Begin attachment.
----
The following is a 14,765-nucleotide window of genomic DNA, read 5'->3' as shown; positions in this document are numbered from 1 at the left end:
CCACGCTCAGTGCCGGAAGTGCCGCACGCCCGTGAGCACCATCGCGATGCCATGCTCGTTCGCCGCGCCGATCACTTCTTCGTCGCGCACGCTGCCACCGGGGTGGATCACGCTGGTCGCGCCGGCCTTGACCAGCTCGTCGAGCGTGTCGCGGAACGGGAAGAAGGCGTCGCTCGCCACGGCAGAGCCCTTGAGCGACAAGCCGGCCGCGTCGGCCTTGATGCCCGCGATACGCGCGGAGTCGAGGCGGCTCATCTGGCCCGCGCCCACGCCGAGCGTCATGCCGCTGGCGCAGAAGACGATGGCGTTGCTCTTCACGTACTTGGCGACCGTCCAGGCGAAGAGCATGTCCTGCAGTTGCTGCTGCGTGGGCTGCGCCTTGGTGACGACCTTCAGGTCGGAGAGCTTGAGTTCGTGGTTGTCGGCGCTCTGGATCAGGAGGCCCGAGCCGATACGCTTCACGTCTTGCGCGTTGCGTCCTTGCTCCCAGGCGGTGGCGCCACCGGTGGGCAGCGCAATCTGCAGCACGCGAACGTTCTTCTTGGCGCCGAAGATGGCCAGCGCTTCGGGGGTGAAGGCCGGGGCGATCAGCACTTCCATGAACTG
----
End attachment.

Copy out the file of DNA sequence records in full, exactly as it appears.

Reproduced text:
The following is a 14,765-nucleotide window of genomic DNA, read 5'->3' as shown; positions in this document are numbered from 1 at the left end:
CCACGCTCAGTGCCGGAAGTGCCGCACGCCCGTGAGCACCATCGCGATGCCATGCTCGTTCGCCGCGCCGATCACTTCTTCGTCGCGCACGCTGCCACCGGGGTGGATCACGCTGGTCGCGCCGGCCTTGACCAGCTCGTCGAGCGTGTCGCGGAACGGGAAGAAGGCGTCGCTCGCCACGGCAGAGCCCTTGAGCGACAAGCCGGCCGCGTCGGCCTTGATGCCCGCGATACGCGCGGAGTCGAGGCGGCTCATCTGGCCCGCGCCCACGCCGAGCGTCATGCCGCTGGCGCAGAAGACGATGGCGTTGCTCTTCACGTACTTGGCGACCGTCCAGGCGAAGAGCATGTCCTGCAGTTGCTGCTGCGTGGGCTGCGCCTTGGTGACGACCTTCAGGTCGGAGAGCTTGAGTTCGTGGTTGTCGGCGCTCTGGATCAGGAGGCCCGAGCCGATACGCTTCACGTCTTGCGCGTTGCGTCCTTGCTCCCAGGCGGTGGCGCCACCGGTGGGCAGCGCAATCTGCAGCACGCGAACGTTCTTCTTGGCGCCGAAGATGGCCAGCGCTTCGGGGGTGAAGGCCGGGGCGATCAGCACTTCCATGAACTG